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SOAP, JMS, Restful, SFTP… Sometimes your integration just comes to the point in which you need to be able to download a file from your browser. From Ubuntu One all the way to Dropbox and Google Drive, the number of file storage services on the cloud just keeps climbing. One that is particularly gaining a lot of momentum and putting a lot of effort on cloud to cloud integration is Box, so we decided to build a Cloud Connector for it and we’ll show it to you in this post.

So we could go with really quick examples of each of the many operations that the connector exposes but let’s face it, you can see that on your own looking at the connector’s documentation. Instead, let’s take a quick tour looking at how you can use the connector and the power of Mule Studio to download an Attachment from SalesForce and upload it into your box account.

Install the connector

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If you want to use the connector on an application developed “the traditional way”, you can find the connector’s install guide and API reference here.

However, this post is all about using Studio so let’s take a look at how to make the connector available in Studio using the new Eclipse update sites!

First, go to the help menu and click on “Install New Software”

Then, click on the add site button:

Then register the new update site using this URL:

Then Select the box cloud connector and install it:

Last step! Accept the license agreement:

You’re all set! After finishing the installation, Studio will restart and you’ll have the box connector available on the Cloud Connectors pallete:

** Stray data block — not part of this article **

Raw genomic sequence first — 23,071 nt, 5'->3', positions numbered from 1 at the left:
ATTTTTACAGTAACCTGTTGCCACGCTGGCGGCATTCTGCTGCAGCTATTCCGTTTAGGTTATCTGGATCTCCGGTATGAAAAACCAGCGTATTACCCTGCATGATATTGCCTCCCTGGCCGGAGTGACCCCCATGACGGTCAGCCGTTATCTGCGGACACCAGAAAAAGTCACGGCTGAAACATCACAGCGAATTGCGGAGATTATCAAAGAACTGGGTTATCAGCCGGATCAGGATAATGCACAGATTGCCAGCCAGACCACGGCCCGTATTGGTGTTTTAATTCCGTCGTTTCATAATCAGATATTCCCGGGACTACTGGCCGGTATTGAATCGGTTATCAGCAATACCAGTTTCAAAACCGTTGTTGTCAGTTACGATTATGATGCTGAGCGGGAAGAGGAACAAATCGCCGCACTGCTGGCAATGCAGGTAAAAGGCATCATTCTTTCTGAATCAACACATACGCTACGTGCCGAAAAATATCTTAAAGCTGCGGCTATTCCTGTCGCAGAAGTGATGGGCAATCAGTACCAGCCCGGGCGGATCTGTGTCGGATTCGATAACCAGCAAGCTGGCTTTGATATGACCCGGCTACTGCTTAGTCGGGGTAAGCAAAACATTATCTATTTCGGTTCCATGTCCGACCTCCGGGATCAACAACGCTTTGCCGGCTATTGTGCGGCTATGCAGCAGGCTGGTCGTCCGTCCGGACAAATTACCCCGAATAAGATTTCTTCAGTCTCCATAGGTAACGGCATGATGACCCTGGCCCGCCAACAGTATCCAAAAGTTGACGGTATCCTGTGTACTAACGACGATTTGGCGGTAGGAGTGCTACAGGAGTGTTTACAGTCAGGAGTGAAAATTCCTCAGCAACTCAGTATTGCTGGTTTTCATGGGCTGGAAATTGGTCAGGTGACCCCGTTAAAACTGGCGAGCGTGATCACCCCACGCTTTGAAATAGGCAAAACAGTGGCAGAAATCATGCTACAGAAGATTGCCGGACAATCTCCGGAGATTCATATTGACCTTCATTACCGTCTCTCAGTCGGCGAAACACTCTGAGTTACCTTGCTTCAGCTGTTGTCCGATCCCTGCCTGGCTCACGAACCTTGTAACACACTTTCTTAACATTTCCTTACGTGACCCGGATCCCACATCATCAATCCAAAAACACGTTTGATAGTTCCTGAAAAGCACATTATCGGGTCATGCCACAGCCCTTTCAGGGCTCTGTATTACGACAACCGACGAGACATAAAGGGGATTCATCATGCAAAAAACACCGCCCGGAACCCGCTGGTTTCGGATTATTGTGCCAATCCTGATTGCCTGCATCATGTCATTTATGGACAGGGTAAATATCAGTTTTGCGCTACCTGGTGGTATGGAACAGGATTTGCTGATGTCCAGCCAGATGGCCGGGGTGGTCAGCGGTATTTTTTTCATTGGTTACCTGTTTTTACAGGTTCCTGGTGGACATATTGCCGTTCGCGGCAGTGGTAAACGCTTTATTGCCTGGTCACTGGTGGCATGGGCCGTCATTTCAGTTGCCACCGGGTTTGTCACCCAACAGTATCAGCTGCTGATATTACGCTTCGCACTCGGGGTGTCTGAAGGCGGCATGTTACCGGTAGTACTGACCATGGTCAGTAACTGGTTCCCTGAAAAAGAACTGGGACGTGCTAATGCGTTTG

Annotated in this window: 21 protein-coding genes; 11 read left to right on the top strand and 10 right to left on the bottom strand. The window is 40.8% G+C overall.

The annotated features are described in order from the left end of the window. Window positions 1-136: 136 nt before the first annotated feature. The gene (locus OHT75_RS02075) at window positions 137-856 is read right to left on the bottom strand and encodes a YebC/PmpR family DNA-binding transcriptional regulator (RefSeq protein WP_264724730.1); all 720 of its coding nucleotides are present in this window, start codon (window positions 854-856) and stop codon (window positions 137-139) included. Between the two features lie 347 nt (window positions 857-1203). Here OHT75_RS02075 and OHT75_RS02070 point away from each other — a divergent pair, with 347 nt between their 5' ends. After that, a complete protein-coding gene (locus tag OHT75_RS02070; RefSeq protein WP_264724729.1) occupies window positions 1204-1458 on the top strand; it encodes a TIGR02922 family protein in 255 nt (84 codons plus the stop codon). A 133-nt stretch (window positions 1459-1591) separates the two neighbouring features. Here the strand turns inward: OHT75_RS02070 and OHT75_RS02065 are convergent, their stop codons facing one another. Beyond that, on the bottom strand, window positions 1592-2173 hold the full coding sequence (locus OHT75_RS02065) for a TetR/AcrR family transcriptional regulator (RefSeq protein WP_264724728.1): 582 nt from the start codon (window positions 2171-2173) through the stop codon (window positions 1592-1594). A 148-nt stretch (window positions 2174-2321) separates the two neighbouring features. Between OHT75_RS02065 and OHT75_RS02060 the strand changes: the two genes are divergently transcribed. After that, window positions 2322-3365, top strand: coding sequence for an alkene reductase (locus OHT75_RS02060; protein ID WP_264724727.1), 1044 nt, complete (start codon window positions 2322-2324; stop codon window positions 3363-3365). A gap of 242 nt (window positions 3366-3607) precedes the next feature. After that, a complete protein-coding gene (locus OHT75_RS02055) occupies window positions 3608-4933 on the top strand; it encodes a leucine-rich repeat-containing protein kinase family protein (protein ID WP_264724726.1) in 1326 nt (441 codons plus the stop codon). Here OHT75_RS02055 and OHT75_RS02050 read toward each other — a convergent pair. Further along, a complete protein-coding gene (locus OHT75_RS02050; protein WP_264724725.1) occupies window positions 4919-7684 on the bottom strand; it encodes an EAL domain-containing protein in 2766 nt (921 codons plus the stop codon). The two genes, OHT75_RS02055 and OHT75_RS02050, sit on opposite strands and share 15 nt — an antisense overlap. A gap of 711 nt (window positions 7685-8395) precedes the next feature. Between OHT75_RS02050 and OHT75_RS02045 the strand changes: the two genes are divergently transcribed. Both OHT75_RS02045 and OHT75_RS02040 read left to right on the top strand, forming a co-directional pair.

Getting Started with Box authentication

box uses an authentication mechanism that is very similar to OAuth although it’s not OAuth. However, the principle is the same, you register your application and in return get an apiKey. You then use that apiKey to request an access token which you’ll use on your requests. The details of how to set this up on the Box side are in this page.

From the Mule side of the house, it is also very simple! First, create a configuration for your connector:

Let’s take a close look at this config. The really important and mandatory value here is the Api Key, which you obtained when you registered your app at box. Then, what are the other params all about? Well, let’s see it with an example!

Get the Ticket

Whatever approach you take, you need to start by requesting a ticket, using the Get Ticket operation.

What this operation does is to go to box with the Api Key you supplied and request access to the system. box replies with a ticket id that the connector will return on the payload but will also store internally. You then need to navigate to<<your_ticket_here>> where you will be prompted for your credentials. This way, only box is aware of your account and password.

Get the Authentication Token

Once you have validated your ticket using your credentials, the cloud connector will store the ticket internally and will use it to retrieve the second piece of the security puzzle which is the authentication token. There are two ways of getting the token:

The first approach is to use a separate flow to manually go fetch it. All you have to do is use the Auth Token operation. This operation takes no parameters because the connector already knows the ticket. Your authentication then consists of these two flows:

The other alternative is to use the callback params. This basically means that you will provide a url and port in which you will ask box to deliver the authentication token using a callback post. Notice that for this to work, you have to:

  • Configure this very same url and port in box when you’re registering your application (the link provided before explains how to do this as well)